Insurer NRMA’s fine print blunder

Insurer NRMA’s fine print blunder | Insurance Business

Insurer NRMA’s fine print blunder
Flood-devastation in Picton, on the outskirts of Sydney, left many homes and businesses suffering extensive damage earlier this year.

Reports soon emerged from locals who said one of the businesses affected was the local branch of IAG-owned NRMA Insurance, according to mybusiness.com.au.
They said the branch found itself not covered because of ‘a disputable clause around what constitutes flood damage versus storm damage’, the mybusiness.com.au report said.

The direct insurer had not responded to requests for comment on the matter.

The Insurance Council of Australia (ICA) had previously outlined the definition of flood damage for insurance purposes, but said many business owners were still being caught out on it, and other fine print clauses in their policies.

The incident prompted a warning from risk management consultant Rick Stone, of Tigertail, about how important it was to fully understand the fine print before taking out a policy.

“The thing about insurance is it will cover only what you buy, so you need to be really careful and really clear about what you are insuring and what the coverage is,” Stone said in the report.

“The insurance company is there to make money… the same as the rest of us are, and we need to be aware of that: they are not a charity.

“I don’t know about you, but I’ve never seen an insurance company that’s operating from a tin shed out of the back of a cheap block of land somewhere.”

Stone recommended speaking to specialist brokers to ensure cover is appropriate.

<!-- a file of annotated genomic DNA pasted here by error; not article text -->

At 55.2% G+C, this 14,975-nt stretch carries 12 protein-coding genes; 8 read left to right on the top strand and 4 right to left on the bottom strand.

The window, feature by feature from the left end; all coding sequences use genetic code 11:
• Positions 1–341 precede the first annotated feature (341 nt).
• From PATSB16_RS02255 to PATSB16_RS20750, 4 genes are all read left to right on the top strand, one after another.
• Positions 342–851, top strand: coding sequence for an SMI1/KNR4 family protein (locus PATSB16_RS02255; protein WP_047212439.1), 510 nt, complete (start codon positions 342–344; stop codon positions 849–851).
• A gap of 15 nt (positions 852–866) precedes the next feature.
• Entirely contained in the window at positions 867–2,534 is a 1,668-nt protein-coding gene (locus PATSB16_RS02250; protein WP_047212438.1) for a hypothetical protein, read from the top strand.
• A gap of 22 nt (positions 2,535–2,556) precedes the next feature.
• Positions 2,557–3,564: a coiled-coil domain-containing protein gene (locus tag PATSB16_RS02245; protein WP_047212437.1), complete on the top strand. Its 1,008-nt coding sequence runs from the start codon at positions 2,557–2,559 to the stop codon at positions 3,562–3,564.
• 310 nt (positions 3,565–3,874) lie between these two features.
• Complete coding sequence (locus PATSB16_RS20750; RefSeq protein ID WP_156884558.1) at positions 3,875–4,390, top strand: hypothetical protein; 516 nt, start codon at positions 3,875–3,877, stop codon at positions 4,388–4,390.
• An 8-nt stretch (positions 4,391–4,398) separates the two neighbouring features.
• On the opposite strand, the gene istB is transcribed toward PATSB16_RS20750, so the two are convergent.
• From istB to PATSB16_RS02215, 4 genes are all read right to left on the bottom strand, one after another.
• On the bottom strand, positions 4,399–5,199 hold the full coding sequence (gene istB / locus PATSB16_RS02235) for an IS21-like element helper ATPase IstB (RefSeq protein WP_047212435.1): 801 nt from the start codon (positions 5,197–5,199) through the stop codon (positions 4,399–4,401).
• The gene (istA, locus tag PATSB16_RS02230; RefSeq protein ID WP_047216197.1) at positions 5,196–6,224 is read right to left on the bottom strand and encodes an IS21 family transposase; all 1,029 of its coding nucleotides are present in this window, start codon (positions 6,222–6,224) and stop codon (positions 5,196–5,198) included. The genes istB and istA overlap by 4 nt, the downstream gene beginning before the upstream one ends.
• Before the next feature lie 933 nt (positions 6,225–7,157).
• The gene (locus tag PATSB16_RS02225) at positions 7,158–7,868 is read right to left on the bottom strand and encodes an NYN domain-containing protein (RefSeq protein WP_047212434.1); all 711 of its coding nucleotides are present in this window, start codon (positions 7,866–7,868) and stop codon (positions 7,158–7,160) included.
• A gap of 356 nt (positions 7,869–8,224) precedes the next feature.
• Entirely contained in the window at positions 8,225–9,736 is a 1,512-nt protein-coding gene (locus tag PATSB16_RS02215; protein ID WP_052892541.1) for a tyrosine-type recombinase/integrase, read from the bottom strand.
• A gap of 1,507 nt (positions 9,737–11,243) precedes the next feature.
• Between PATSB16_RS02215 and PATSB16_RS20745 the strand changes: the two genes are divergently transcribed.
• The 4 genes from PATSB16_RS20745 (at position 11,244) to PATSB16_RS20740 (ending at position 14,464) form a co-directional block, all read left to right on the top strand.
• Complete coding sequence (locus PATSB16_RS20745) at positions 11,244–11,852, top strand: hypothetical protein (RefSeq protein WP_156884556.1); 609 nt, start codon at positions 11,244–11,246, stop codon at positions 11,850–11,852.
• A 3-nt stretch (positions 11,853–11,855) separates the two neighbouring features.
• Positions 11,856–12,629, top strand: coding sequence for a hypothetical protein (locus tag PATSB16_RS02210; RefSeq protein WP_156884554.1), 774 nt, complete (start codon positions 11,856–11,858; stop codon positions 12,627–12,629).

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3 Comments
  • Rick 2016-11-13 11:58:30 PM
    Oh the irony!!!!
    Post a reply
  • John 2016-11-14 12:01:11 AM
    The standard flood definition is only obligatory for direct domestic insurance. It isn't mandatory for broker issued domestic policies or any commercial policy. Most insurers can & do use their own definitions in commercial policies & furthermore, flood is excluded from the majority of such policies. I believe that NRMA is similar to CGU, both following an IAG line & that they do not normally offer commercial flood insurance. As the local branch is probably a franchise that has insured itself with NRMA, it stands to reason that they have no flood cover. The Picton event was realistically a flood, so there shouldn't be much argument irrespective of the definitions anyway for the majority of claims.
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  • So over it 2016-11-14 12:32:10 AM
    So over being told that 'fine print' is in the policies - it is all the same size print.... I even see one broker with the tag line 'making the fine print bold' - wouldn't that just be bold fine print?
    Post a reply